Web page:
Belleayre supporters irked by Mt. Snow stimulus funds
By Jay Braman Jr.
Recent news that Mount Snow Ski Center in Vermont is getting $25 million in federal stimulus funds has opened old wounds for the Coalition to Save Belleayre. It was the winter of 2009 when the coalition wanted federal economic stimulus funds to be used at the state-owned Belleayre Mountain Ski Center.
The American Recovery and Reinvestment Act of 2009 provides $24.6 billion in additional funding for Medicaid, education, infrastructure and “shovel-ready” projects throughout New York State. Joe Kelly, chairman of the Coalition to Save Belleayre, said the ski center expansion fits the bill.
But the decision makers felt differently. Belleayre never got anything.
Now, Mount Snow will receive up to $25 million in zero interest bond financing, if the company is able to put the rest of its financing package together by the end of the year. The Mount Snow loan comes from $92.3 million in bond financing Vermont received through the American Recovery and Reinvestment Act.
What’s the story?
The program allows large projects to access lower interest loans from the tax-exempt market. Mount Snow is starting one of its largest renovation projects since the resort opened in 1954. The southern Vermont ski area hopes to replace two chairlifts, construct a 120-million gallon storage pond for snowmaking and install snowmaking guns.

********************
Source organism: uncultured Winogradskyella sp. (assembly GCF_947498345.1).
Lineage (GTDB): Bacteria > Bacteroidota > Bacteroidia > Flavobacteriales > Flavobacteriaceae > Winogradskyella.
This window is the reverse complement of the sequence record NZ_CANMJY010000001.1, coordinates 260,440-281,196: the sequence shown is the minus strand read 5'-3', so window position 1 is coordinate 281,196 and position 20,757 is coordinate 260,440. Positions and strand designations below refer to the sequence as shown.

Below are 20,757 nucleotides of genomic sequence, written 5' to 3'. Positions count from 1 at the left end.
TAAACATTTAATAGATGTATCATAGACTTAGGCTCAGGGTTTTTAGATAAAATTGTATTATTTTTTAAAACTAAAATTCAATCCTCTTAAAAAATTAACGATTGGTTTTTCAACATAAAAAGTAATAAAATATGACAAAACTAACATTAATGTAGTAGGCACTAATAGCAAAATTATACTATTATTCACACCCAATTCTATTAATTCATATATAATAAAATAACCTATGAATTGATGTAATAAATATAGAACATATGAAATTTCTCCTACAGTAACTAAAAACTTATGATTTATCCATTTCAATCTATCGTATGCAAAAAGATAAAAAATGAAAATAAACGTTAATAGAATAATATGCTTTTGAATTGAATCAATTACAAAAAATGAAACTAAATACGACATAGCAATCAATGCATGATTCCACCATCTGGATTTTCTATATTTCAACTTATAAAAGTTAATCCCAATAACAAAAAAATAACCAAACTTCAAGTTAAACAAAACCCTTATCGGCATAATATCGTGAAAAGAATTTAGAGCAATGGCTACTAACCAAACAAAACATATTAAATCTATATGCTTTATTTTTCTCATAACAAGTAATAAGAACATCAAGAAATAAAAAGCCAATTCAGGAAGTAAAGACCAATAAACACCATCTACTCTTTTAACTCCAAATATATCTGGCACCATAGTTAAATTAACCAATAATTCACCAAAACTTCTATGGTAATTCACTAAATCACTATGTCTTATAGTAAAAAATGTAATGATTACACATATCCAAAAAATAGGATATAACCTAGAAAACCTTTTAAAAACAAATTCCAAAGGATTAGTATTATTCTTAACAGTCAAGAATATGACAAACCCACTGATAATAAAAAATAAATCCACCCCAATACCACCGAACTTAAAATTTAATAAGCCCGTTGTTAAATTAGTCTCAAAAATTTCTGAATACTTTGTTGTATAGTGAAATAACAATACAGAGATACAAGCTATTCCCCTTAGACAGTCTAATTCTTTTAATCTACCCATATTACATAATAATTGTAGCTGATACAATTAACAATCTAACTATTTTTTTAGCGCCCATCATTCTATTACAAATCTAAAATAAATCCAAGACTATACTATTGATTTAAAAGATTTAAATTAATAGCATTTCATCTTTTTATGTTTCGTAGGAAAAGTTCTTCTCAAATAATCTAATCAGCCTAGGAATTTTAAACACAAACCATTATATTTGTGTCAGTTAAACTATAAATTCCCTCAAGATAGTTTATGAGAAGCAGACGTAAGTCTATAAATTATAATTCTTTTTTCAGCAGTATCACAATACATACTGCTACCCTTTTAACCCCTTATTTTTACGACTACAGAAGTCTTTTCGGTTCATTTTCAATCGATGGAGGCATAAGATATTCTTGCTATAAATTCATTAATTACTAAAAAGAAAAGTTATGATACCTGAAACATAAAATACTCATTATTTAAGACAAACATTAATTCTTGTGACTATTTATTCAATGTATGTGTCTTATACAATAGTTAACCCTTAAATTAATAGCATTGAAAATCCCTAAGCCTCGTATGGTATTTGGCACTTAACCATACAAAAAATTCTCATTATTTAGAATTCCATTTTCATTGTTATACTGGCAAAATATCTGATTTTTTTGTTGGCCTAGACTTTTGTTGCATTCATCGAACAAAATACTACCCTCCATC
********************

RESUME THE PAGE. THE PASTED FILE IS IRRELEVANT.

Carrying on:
Mount Snow expects the project to lead to about 17 new jobs within three years of the completion of the project.
“I don’t get it,” Kelly said Monday. “We were told by everyone… Judith Enck, everyone, that stimulus funds couldn’t be used at Belleayre. Now Mt. Snow has some. Why?”
One reason given for Belleayre not getting funding was because many felt the project was not “shovel ready.”
Kelly argued that Belleayre’s Unit Management Plan, a blueprint for the ski center’s expansion that the state Department of Environmental Conservation (DEC) has been preparing for several years, is all but completed. With the plans drawn, Kelly said, hiring workers and getting the job underway could begin rapidly.
Yancey Roy, a spokesman for the DEC, disagreed with Kelly’s understanding of the progress on the management plan.
“He is not correct. It is still months away from completion,” Roy said in February last year.
So what about now?
Roy could not be reached for comment. Enck, who was in the governor’s office and was a key player in the plans for Belleayre, is no longer working there.